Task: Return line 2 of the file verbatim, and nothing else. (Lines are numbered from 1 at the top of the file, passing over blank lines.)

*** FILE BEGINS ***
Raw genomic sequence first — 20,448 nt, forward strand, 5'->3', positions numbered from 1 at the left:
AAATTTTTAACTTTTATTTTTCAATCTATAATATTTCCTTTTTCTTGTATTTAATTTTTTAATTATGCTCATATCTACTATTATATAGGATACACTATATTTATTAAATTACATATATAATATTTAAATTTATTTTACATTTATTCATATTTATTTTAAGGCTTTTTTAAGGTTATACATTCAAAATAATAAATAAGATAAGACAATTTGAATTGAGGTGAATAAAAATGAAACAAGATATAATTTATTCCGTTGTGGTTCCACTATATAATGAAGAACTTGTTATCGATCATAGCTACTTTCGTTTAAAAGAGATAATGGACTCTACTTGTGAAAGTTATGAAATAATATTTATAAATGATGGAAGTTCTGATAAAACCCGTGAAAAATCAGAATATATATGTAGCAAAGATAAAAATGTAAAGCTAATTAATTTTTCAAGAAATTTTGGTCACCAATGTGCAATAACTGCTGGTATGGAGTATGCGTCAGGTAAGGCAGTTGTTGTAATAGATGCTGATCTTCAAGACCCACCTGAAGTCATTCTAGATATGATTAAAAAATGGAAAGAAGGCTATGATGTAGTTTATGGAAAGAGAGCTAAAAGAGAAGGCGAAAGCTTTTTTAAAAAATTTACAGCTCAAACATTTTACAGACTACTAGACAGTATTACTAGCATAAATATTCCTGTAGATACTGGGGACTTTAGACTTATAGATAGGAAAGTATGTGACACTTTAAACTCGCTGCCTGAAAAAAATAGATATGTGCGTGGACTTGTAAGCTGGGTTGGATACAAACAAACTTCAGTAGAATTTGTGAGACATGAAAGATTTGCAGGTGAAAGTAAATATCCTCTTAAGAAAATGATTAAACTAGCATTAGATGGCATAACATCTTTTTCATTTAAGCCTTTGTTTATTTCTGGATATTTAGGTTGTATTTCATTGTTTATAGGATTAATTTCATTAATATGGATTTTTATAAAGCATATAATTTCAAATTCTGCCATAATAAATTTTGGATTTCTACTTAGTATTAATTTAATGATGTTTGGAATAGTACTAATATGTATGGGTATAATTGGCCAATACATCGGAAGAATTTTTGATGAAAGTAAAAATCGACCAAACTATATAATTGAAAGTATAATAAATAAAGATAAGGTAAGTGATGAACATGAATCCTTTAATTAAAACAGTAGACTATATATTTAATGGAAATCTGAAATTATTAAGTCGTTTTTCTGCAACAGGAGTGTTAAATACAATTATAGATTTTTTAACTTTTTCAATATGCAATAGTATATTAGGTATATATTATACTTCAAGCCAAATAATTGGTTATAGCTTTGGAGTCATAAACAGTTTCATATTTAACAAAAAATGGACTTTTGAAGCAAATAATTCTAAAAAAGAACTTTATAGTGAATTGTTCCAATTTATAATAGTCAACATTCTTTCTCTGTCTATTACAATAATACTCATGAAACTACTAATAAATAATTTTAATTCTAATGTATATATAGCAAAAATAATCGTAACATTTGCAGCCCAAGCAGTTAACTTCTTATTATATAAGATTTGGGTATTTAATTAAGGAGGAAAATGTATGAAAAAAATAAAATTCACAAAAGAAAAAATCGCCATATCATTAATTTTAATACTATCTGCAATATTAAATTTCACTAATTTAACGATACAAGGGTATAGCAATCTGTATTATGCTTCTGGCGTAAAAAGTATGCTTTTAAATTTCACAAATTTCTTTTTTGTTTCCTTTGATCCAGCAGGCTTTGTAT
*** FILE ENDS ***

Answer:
AAATTTTTAACTTTTATTTTTCAATCTATAATATTTCCTTTTTCTTGTATTTAATTTTTTAATTATGCTCATATCTACTATTATATAGGATACACTATATTTATTAAATTACATATATAATATTTAAATTTATTTTACATTTATTCATATTTATTTTAAGGCTTTTTTAAGGTTATACATTCAAAATAATAAATAAGATAAGACAATTTGAATTGAGGTGAATAAAAATGAAACAAGATATAATTTATTCCGTTGTGGTTCCACTATATAATGAAGAACTTGTTATCGATCATAGCTACTTTCGTTTAAAAGAGATAATGGACTCTACTTGTGAAAGTTATGAAATAATATTTATAAATGATGGAAGTTCTGATAAAACCCGTGAAAAATCAGAATATATATGTAGCAAAGATAAAAATGTAAAGCTAATTAATTTTTCAAGAAATTTTGGTCACCAATGTGCAATAACTGCTGGTATGGAGTATGCGTCAGGTAAGGCAGTTGTTGTAATAGATGCTGATCTTCAAGACCCACCTGAAGTCATTCTAGATATGATTAAAAAATGGAAAGAAGGCTATGATGTAGTTTATGGAAAGAGAGCTAAAAGAGAAGGCGAAAGCTTTTTTAAAAAATTTACAGCTCAAACATTTTACAGACTACTAGACAGTATTACTAGCATAAATATTCCTGTAGATACTGGGGACTTTAGACTTATAGATAGGAAAGTATGTGACACTTTAAACTCGCTGCCTGAAAAAAATAGATATGTGCGTGGACTTGTAAGCTGGGTTGGATACAAACAAACTTCAGTAGAATTTGTGAGACATGAAAGATTTGCAGGTGAAAGTAAATATCCTCTTAAGAAAATGATTAAACTAGCATTAGATGGCATAACATCTTTTTCATTTAAGCCTTTGTTTATTTCTGGATATTTAGGTTGTATTTCATTGTTTATAGGATTAATTTCATTAATATGGATTTTTATAAAGCATATAATTTCAAATTCTGCCATAATAAATTTTGGATTTCTACTTAGTATTAATTTAATGATGTTTGGAATAGTACTAATATGTATGGGTATAATTGGCCAATACATCGGAAGAATTTTTGATGAAAGTAAAAATCGACCAAACTATATAATTGAAAGTATAATAAATAAAGATAAGGTAAGTGATGAACATGAATCCTTTAATTAAAACAGTAGACTATATATTTAATGGAAATCTGAAATTATTAAGTCGTTTTTCTGCAACAGGAGTGTTAAATACAATTATAGATTTTTTAACTTTTTCAATATGCAATAGTATATTAGGTATATATTATACTTCAAGCCAAATAATTGGTTATAGCTTTGGAGTCATAAACAGTTTCATATTTAACAAAAAATGGACTTTTGAAGCAAATAATTCTAAAAAAGAACTTTATAGTGAATTGTTCCAATTTATAATAGTCAACATTCTTTCTCTGTCTATTACAATAATACTCATGAAACTACTAATAAATAATTTTAATTCTAATGTATATATAGCAAAAATAATCGTAACATTTGCAGCCCAAGCAGTTAACTTCTTATTATATAAGATTTGGGTATTTAATTAAGGAGGAAAATGTATGAAAAAAATAAAATTCACAAAAGAAAAAATCGCCATATCATTAATTTTAATACTATCTGCAATATTAAATTTCACTAATTTAACGATACAAGGGTATAGCAATCTGTATTATGCTTCTGGCGTAAAAAGTATGCTTTTAAATTTCACAAATTTCTTTTTTGTTTCCTTTGATCCAGCAGGCTTTGTAT